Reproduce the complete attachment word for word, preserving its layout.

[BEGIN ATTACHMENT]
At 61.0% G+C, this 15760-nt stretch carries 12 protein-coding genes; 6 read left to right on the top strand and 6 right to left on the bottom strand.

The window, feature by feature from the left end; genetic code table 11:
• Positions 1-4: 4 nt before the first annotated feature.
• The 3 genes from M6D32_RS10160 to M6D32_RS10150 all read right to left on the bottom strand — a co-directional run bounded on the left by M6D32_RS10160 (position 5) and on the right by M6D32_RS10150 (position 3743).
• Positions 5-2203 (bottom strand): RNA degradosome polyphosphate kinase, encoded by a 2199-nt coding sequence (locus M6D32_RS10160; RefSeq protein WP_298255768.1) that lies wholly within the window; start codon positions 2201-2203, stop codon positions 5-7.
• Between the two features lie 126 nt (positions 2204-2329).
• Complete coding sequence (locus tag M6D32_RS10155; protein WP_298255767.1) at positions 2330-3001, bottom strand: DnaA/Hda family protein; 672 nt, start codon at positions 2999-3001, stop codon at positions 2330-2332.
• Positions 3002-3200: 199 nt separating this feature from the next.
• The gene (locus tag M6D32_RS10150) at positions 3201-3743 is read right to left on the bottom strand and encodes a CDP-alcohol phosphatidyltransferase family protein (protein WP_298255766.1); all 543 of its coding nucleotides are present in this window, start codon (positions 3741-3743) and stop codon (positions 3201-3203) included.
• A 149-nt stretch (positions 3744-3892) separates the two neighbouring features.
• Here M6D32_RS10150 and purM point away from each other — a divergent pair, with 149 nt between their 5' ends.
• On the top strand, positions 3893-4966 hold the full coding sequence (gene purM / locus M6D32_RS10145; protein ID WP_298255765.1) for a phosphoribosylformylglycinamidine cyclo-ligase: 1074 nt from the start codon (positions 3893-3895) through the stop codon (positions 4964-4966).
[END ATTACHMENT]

At 61.0% G+C, this 15760-nt stretch carries 12 protein-coding genes; 6 read left to right on the top strand and 6 right to left on the bottom strand.

The window, feature by feature from the left end; genetic code table 11:
• Positions 1-4: 4 nt before the first annotated feature.
• The 3 genes from M6D32_RS10160 to M6D32_RS10150 all read right to left on the bottom strand — a co-directional run bounded on the left by M6D32_RS10160 (position 5) and on the right by M6D32_RS10150 (position 3743).
• Positions 5-2203 (bottom strand): RNA degradosome polyphosphate kinase, encoded by a 2199-nt coding sequence (locus M6D32_RS10160; RefSeq protein WP_298255768.1) that lies wholly within the window; start codon positions 2201-2203, stop codon positions 5-7.
• Between the two features lie 126 nt (positions 2204-2329).
• Complete coding sequence (locus tag M6D32_RS10155; protein WP_298255767.1) at positions 2330-3001, bottom strand: DnaA/Hda family protein; 672 nt, start codon at positions 2999-3001, stop codon at positions 2330-2332.
• Positions 3002-3200: 199 nt separating this feature from the next.
• The gene (locus tag M6D32_RS10150) at positions 3201-3743 is read right to left on the bottom strand and encodes a CDP-alcohol phosphatidyltransferase family protein (protein WP_298255766.1); all 543 of its coding nucleotides are present in this window, start codon (positions 3741-3743) and stop codon (positions 3201-3203) included.
• A 149-nt stretch (positions 3744-3892) separates the two neighbouring features.
• Here M6D32_RS10150 and purM point away from each other — a divergent pair, with 149 nt between their 5' ends.
• On the top strand, positions 3893-4966 hold the full coding sequence (gene purM / locus M6D32_RS10145; protein ID WP_298255765.1) for a phosphoribosylformylglycinamidine cyclo-ligase: 1074 nt from the start codon (positions 3893-3895) through the stop codon (positions 4964-4966).